A lot of time, energy and money are wasted seeking alpha – trying to beat the averages. This may be heresy to you, but before you get mad, or stop reading, let’s have a discussion. You may find that there are better ways to spend your time, energy and money.
What works? What doesn’t work?
Most investors know what works and doesn’t work, but their behavior would suggest otherwise. Asset allocation works, It explains 100% of investment performance – yes, all of it. Accordingly, most of our time, energy and money should be spent on asset allocation.
A plan for asset allocation is called an investment policy. Deviations from policy are intended to add value, namely alpha, but these attempts are well documented to actually subtract value.
The classic Determinants of Investment Performance is frequently cited for discovering that investment policy explains more than 95% of investment performance, but this study has been misinterpreted and understates the importance of policy. An updated report entitled the Importance of Investment Policy corrects the analysis and finds that 100% of performance is explained by policy.
This updated report finds that stock selection and market timing subtract value, but there is some slight evidence that concentration (big bets) can pay off. This finding was published long before the introduction of the so-called “Active Share.” In other words, big bets can pay off, but of course, big bad bets can be very costly.
Let’s focus on what works, and how to make the best decisions about asset allocation.
Smart asset allocation
Asset allocation is established to achieve objectives with a reasonable likelihood. Allocations are adjusted in response to successes and failures in this achievement. Plus goals change through time. It’s dynamic and challenging.
Asset allocation decisions are risk decisions. We need to take a certain amount of investment risk to earn the return we need. This risk decision is called “risk willingness.” The risk willingness decision needs to be conditioned on two more decisions:
- Do I have the risk capacity for this level of risk?
- What is the smartest way to take this risk?
There are circumstances when investors simply should not take the risk it requires to achieve their objectives because they don’t have the risk capacity. Specifically, there comes a time in everyone’s life when risk capacity is very low because the stakes are as high as they will ever be. We cannot afford to lose money at this critical time in our life, warranting its title as the “Risk Zone” that spans the 5-10 years before and after retirement. Losses in the Risk Zone can devastate retirement lifestyle and reduce the length of time that savings last, even if markets subsequently recover. Even the very wealthy should protect themselves in the Risk Zone because they too have plans that can be ruined.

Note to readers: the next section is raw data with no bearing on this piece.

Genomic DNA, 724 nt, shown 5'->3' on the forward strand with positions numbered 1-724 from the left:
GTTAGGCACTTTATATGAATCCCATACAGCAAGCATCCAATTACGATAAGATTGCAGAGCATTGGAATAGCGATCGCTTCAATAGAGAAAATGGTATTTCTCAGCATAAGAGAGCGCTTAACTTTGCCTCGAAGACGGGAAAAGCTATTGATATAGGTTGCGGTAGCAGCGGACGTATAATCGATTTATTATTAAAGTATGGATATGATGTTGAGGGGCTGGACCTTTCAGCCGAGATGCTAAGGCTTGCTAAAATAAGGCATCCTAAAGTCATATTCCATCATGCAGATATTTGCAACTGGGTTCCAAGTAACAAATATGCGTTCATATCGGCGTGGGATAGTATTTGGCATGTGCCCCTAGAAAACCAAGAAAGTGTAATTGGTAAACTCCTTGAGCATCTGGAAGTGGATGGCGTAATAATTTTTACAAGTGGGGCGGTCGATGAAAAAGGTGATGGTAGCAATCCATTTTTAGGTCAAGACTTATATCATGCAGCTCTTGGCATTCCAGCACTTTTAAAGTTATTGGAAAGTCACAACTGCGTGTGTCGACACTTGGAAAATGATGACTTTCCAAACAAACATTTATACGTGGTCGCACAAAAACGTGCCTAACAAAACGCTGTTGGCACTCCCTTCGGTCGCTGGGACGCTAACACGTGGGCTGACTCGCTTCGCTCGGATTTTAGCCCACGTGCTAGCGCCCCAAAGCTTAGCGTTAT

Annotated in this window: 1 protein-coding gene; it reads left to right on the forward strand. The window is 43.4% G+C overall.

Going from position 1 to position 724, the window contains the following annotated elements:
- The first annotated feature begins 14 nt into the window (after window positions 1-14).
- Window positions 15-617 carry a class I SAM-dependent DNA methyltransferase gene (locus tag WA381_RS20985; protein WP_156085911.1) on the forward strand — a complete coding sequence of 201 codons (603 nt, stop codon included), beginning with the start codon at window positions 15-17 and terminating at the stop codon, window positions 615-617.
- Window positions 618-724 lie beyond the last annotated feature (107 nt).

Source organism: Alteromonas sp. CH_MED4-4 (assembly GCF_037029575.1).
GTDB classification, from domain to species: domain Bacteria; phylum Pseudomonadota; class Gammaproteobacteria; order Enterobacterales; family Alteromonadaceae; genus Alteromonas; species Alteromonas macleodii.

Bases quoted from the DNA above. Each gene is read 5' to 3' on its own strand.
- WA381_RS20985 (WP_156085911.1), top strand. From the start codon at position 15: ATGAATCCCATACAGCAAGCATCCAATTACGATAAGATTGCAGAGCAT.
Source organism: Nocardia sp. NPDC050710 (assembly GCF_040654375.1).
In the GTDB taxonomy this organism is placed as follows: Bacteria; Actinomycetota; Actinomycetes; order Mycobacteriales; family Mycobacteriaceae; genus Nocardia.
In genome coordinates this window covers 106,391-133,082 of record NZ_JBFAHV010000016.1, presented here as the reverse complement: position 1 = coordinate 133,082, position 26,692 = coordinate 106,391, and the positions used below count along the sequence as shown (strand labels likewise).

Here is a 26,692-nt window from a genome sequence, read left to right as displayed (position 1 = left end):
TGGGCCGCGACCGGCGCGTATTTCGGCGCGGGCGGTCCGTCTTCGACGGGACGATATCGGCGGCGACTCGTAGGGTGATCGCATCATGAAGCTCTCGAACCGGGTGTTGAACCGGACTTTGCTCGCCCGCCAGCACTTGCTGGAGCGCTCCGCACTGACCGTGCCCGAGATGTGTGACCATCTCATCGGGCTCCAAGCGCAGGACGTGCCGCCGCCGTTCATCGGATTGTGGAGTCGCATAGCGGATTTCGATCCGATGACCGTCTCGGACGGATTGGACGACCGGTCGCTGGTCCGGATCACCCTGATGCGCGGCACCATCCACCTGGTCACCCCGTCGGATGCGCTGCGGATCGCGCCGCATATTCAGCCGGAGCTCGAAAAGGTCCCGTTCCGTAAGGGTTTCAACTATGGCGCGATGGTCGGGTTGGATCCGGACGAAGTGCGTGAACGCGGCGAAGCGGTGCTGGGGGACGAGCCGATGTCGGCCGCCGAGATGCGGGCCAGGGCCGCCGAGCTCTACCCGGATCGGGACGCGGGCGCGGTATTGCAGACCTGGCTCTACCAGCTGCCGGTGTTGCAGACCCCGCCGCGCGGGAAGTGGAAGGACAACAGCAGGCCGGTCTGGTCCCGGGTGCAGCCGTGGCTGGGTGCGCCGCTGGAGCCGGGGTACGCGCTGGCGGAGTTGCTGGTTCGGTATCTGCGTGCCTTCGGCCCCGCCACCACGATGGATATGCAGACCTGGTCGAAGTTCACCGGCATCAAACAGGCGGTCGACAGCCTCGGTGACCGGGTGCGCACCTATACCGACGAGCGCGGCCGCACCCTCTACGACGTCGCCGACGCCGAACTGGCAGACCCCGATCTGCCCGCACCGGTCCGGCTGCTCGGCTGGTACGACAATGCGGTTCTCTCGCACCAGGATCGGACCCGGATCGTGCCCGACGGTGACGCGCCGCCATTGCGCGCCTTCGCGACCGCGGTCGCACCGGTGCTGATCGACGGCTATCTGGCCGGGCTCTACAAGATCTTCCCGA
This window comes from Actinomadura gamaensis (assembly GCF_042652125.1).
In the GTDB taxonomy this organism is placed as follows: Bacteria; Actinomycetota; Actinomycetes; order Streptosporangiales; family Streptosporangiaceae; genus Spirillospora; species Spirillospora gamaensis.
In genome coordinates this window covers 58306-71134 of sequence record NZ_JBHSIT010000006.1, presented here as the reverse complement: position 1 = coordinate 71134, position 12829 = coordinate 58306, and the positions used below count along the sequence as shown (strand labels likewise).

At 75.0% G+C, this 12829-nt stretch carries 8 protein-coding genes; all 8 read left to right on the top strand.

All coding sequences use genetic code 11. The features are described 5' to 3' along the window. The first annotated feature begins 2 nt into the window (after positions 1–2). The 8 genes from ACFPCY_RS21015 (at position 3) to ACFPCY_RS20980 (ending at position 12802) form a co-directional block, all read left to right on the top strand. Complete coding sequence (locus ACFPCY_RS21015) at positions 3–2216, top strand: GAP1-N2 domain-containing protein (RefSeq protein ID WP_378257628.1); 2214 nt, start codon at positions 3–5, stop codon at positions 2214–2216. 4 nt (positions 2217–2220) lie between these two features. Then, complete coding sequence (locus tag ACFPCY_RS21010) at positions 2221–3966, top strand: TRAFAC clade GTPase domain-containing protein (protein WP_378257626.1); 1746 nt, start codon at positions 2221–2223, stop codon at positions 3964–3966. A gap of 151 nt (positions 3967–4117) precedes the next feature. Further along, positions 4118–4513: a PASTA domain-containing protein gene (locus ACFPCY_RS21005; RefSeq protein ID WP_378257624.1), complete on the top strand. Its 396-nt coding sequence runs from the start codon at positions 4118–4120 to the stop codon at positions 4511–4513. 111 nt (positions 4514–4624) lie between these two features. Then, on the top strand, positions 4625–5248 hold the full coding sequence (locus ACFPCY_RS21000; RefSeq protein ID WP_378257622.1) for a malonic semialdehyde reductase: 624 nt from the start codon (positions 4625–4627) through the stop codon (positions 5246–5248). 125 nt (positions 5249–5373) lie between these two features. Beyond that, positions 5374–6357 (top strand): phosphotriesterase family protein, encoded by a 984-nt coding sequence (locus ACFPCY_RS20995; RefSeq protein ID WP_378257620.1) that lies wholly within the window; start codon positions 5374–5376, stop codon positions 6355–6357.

Smart asset allocation is tailored to achieve our goals, unless we cannot tolerate the requisite risk, especially in the Risk Zone
As for the second condition, the smartest way to take risk is to be as diversified as you can be. Diversification provides the best returns for the risk over time.
Why investors pursue what doesn’t work
Author Jonathan Clements describes this behavioral problem very well in his Bullheaded article. Here are some excerpts:
If beating the market is a game that we’re extraordinarily unlikely to win, why do so many folks keep trying? Market-beating efforts may backfire for most investors, but they remain a huge moneymaker for Wall Street. What else can explain the hysteria and silly arguments constantly emanating from investment “professionals”? These folks have all but given up
Investors’ overconfidence is also fueled by a host of behavioral mistakes. We often imagine we see patterns in today’s share price movements and believe those patterns foretell what’s to come. Looking back, what occurred in the markets seems obvious—and we may even feel we predicted what happened, a mental mistake known as hindsight bias. But perhaps the most insidious behavioral error is availability bias. Every year, most stocks underperform the stock market averages, because the averages are skewed higher by a minority of stocks with huge gains. Yet it’s those big winners that stick in our minds, and they make beating the market seem easy. What if we try our hand at finding the next hot stocks? The odds suggest we’ll end up picking duds instead—and our results will lag behind the market averages.
Many smart people have advised against trying to pick better stocks and against trying to call market turns, like John Bogle, founder of Vanguard, and Nobel prize winner Dr. William F. Sharpe, but few have said it better than David Loeper, founder of Wealthcare advisors, in this interview:
It is about avoiding needless sacrifice of your life. It is about unquestionable moral integrity. It is about using one’s mind to create value. It is about the profound value of an individual’s life and making the most of it. Our patented Wealthcare advising process applies these Objectivist premises, and this results in extraordinary value in our advice to clients. That’s the process that I invented.
The process Mr. Loeper refers to is described here. In a nutshell, it’s a “Keep your eyes on the prize” process focused on establishing and achieving goals through the combination of intention and attention. Importantly, the process guards against useless distractions like stock picking and market timing.
The smartest investors spend their time, energy and money wisely by focusing on what matters most, namely asset allocation/investment policy. Getting this critical decision right is not that easy. Attempts to improve performance results typically fail and take our eyes off the prize, namely achieving our goals.